Fed hikes rates for fourth time this year
The United States Federal Reserve is raising its key interest rate for the fourth time this year to reflect the US economy's continued strength but signalling that it expects to slow hikes next year.
The quarter-point hike, to a range of 2.25 per cent to 2.5 per cent, lifts the Fed's benchmark rate to its highest point since 2008. The increase will mean higher borrowing costs for many consumers and businesses.
The Fed's policy statement says "some" further gradual rate increases are likely. But its updated forecast projects just two rate hikes next year, down from three that the Fed had predicted in September. In another sign of fewer rate hikes ahead, the new forecast reduces the long-run level for the Fed's benchmark rate to 2.8 per cent, down from 3 per cent.
The Fed has raised rates with steady regularity as the US economy has strengthened. Wednesday's was the Fed's ninth hike since it began gradually tightening credit three years ago. But a mix of factors - a global slowdown, a US-China trade war, still-mild inflation, stomach-churning drops in stock prices - has led the Fed to consider slowing its rate hikes in 2019 to avoid weakening the economy too much.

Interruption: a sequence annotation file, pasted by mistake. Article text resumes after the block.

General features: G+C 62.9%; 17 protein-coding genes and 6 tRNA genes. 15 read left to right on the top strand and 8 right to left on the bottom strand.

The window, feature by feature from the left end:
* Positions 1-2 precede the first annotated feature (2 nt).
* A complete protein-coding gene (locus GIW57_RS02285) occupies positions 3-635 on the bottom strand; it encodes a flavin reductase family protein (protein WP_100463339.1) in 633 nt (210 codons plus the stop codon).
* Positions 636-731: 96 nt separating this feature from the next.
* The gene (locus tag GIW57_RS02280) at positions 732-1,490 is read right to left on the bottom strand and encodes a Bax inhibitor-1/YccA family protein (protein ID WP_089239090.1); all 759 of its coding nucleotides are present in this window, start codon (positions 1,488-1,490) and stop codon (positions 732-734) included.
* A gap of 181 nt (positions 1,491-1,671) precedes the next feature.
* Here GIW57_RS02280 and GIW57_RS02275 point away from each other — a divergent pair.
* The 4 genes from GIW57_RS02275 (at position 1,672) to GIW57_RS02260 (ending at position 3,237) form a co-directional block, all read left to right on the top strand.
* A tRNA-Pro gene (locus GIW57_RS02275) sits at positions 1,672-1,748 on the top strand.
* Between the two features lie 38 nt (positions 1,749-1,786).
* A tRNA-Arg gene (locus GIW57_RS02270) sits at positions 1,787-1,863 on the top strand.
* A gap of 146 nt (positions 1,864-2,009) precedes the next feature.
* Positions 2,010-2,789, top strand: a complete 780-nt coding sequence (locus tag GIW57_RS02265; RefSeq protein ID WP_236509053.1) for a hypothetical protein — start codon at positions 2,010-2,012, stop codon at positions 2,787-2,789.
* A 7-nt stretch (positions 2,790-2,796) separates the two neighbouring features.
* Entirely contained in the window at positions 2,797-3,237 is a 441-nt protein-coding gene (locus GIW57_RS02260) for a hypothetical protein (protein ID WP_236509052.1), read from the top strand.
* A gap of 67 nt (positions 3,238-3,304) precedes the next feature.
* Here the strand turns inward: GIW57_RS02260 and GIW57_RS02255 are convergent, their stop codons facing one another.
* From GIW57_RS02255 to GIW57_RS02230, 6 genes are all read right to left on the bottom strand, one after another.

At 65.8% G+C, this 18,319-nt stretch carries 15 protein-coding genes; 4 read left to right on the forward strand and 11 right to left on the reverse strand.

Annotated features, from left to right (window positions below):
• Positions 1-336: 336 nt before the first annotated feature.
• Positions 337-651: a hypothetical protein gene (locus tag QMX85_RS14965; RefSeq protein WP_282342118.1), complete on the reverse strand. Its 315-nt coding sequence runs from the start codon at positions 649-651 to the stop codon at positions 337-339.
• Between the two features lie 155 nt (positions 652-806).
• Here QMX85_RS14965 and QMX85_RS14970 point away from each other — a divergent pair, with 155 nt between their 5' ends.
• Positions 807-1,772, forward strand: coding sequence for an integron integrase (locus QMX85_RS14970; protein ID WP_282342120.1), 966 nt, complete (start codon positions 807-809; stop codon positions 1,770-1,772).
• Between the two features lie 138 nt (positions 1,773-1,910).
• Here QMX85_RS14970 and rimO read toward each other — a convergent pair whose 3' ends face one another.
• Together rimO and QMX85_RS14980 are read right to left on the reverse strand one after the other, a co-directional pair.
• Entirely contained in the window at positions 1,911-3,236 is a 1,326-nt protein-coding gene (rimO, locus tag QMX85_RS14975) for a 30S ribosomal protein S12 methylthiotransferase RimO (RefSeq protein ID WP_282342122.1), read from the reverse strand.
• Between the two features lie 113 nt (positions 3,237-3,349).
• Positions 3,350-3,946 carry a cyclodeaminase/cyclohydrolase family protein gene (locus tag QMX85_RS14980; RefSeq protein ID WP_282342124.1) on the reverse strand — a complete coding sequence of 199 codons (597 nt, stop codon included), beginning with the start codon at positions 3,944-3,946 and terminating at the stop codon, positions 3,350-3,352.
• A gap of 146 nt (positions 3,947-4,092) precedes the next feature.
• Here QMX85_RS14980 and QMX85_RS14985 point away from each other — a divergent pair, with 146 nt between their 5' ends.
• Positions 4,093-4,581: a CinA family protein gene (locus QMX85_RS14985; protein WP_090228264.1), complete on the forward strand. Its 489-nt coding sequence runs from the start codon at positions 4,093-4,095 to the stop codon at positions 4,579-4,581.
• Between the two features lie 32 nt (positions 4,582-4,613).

It's now likely to suit its rate policy to the latest economic data - to become more flexible or, in Fed parlance, "data-dependent."
The Fed has so far managed to telegraph its actions weeks in advance to prepare the financial markets for any shift. But now, the risks of a surprise could rise.
Next year, Chairman Jerome Powell will begin holding a news conference after each of the Fed's eight meetings each year, rather than only quarterly. This will allow him to explain any abrupt policy shifts. But it also raises the risk that the Fed will jolt financial markets by catching them off guard.
The reasoning for any shift in the Fed's communications, some analysts say, is that it may want to pause in its credit tightening to assess how the economy fares in the coming months in light of the headwinds it faces.
Contributing to this view was a speech Powell gave last month in which he suggested that rates appear to be just below the level the Fed calls "neutral," where they're thought to neither stimulate growth nor impede it. Powell's comment suggested that the Fed might be poised to slow or halt its rate hikes to avoid weakening the economy.
There are also fears that the brisk pace of US growth this year reflected something of a sugar high, with the economy artificially pumped up by tax cuts and a boost in government spending. The benefit of that stimulus will likely fade in 2019, slowing growth to a more modest pace. And as US interest rates have risen, loan-sensitive sectors of the economy, from housing to autos, have begun to weaken.
In addition, the Fed has been gradually shrinking the vast portfolio of Treasury and mortgage bonds it built up after the 2008 financial crisis. This process is thought to have had the effect of putting further upward pressure on borrowing rates for consumers and businesses.